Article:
Updated from 9 a.m. EDT
unleashed a torrent of news on Wall Street Monday, reporting a much wider-than-expected third-quarter loss and saying it will explore the sale of its financing unit.
GM, battling with bloated costs and innovative competitors, also trumpeted a deal with the United Auto Workers union that will cut its annual healthcare expense by $1 billion. That news sent the stock up $2.55, or 9.1%, to $30.53.
GM pegged the overall value of the tentative UAW pact, which calls for "reduced GM healthcare coverage on individual hourly retirees," at $15 billion, or 25% of its hourly healthcare liability.
For the third quarter, GM lost $1.6 billion, or $2.89 a share, compared with a profit of $315 million, or 56 cents a share, last year. Excluding an $805 million asset impairment charge and other items, GM earned $1.1 billion, or $1.92 a share, in the quarter. Revenue rose 5% from a year ago to $47.2 billion.
Analysts had been expecting a loss before charges of 81 cents a share in the latest quarter.
The company's biggest drag continues to be North American automotive, where high labor costs and a portfolio of gas-guzzling muscle cars and trucks are squeezing the company as energy prices surge. The unit lost $1.6 billion in the third quarter compared with a loss of $88 million a year ago, while market share slid to 25.6% from 28.5% a year ago.
"Results were adversely affected by lower production volumes, continued increases in health care costs, higher material costs, and a shift in vehicle mix away from full-sized sport utility vehicles," GM noted. It said dealer inventories fell 28% year-over-year to 818,000 units at quarter's end.
Globally, GM's automotive operations' loss widened eightfold to $1.6 billion in the quarter, as profitable results in GM's Asia-Pacific and Latin America/Africa/Mid-East regions were more than offset by losses in North America and Europe. Global market share was 14.6% in the quarter, down from 15.4%.
Despite tightening lending spreads, the company's GMAC financing arm continues to be its saving grace, earning $675 million in the quarter, up from $620 million a year ago. Strong results from mortgage lending more than offset lower financing and insurance profits. Hurricane Katrina cut the division's earnings by $161 million.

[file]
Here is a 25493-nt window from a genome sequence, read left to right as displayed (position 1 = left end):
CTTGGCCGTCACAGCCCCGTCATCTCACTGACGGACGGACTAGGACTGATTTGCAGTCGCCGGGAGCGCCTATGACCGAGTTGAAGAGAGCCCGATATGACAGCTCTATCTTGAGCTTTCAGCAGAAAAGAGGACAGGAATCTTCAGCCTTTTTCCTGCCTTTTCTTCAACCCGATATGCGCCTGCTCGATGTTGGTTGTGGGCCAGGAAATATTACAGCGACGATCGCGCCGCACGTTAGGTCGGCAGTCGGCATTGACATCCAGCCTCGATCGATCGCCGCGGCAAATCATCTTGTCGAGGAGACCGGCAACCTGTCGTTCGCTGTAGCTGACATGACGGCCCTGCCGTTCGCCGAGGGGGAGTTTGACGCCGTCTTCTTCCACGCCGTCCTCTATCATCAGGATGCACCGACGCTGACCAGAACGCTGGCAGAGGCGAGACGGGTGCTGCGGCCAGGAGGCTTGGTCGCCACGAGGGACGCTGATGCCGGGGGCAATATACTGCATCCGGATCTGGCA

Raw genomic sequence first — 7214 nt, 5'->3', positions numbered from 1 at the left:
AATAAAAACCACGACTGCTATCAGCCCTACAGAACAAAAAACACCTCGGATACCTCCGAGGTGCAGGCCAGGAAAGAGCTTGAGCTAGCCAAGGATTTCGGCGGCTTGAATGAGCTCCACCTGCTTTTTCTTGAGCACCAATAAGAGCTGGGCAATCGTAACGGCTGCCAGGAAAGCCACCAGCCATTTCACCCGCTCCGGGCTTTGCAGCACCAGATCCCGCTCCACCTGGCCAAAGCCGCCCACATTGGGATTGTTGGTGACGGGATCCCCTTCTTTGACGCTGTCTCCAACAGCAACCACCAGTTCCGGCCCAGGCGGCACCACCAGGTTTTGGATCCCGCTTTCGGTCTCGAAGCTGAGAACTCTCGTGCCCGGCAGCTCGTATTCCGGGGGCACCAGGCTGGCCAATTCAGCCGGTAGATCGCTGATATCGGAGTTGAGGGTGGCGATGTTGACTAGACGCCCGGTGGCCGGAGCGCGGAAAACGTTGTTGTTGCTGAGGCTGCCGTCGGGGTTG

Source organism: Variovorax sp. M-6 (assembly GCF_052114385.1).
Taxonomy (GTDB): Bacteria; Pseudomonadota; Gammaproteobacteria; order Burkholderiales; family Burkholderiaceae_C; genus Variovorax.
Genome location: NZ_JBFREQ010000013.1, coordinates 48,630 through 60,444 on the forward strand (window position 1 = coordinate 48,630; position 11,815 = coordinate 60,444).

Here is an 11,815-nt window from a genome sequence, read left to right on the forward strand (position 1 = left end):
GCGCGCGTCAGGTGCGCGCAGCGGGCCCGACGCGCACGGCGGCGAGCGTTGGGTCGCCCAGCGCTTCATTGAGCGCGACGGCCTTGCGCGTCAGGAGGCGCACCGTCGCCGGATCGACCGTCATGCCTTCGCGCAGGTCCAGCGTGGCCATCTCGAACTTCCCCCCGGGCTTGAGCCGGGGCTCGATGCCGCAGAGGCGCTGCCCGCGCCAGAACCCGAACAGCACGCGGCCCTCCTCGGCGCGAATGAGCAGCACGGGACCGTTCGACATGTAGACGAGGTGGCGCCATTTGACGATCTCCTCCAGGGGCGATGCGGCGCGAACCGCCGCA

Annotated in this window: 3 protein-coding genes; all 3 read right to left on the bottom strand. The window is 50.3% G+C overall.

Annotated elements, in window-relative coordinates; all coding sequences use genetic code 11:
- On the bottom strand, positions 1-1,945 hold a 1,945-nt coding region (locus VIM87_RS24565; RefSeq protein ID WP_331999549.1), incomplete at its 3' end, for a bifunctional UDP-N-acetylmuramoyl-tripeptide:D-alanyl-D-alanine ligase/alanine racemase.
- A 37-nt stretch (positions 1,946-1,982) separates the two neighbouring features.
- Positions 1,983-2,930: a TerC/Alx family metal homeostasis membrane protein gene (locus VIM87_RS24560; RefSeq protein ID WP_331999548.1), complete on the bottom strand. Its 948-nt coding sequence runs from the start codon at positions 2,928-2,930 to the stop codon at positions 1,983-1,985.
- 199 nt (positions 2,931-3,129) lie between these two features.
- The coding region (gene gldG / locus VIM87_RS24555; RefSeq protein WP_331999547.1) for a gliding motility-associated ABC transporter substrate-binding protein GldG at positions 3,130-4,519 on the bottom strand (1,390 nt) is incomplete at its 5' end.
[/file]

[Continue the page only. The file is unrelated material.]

Mortgage operations earned a record $408 million in the third quarter of 2005, up from $266 million in the third quarter of 2004. "GMAC's residential mortgage businesses benefited from increased gains on sales of mortgages as well as certain investment securities," it said. "In addition, improved servicing results, net of hedging activities, contributed to the increase in third-quarter earnings."
GM said it is exploring the sale of a controlling interest in GMAC to a strategic partner.
"These potential actions are intended to restore GMAC's investment-grade credit rating and to renew its access to low-cost funding," the company said. "In addition, these actions are designed to preserve and to grow the synergies between GM and GMAC, especially cost-effective auto financing, and sustaining GMAC's diversified earnings growth."
GM reiterated that it will close additional assembly and component plants in an efforts to achieving 100% "or more" of capacity utilization at its plants by 2008. The plan will require 25,000 more job eliminations.
The company noted that its salaried U.S. employees and retirees have been told of changes to their healthcare benefits, including higher medical co- pays. No GM employee or executive is receiving a raise or bonus this year.
"With all the cost-reduction initiatives in place, GM expects to reduce its structural cost by a $5 billion run rate by the end of 2006. The 2006 full- year impact depends on timing of approvals of the health-care changes," it said.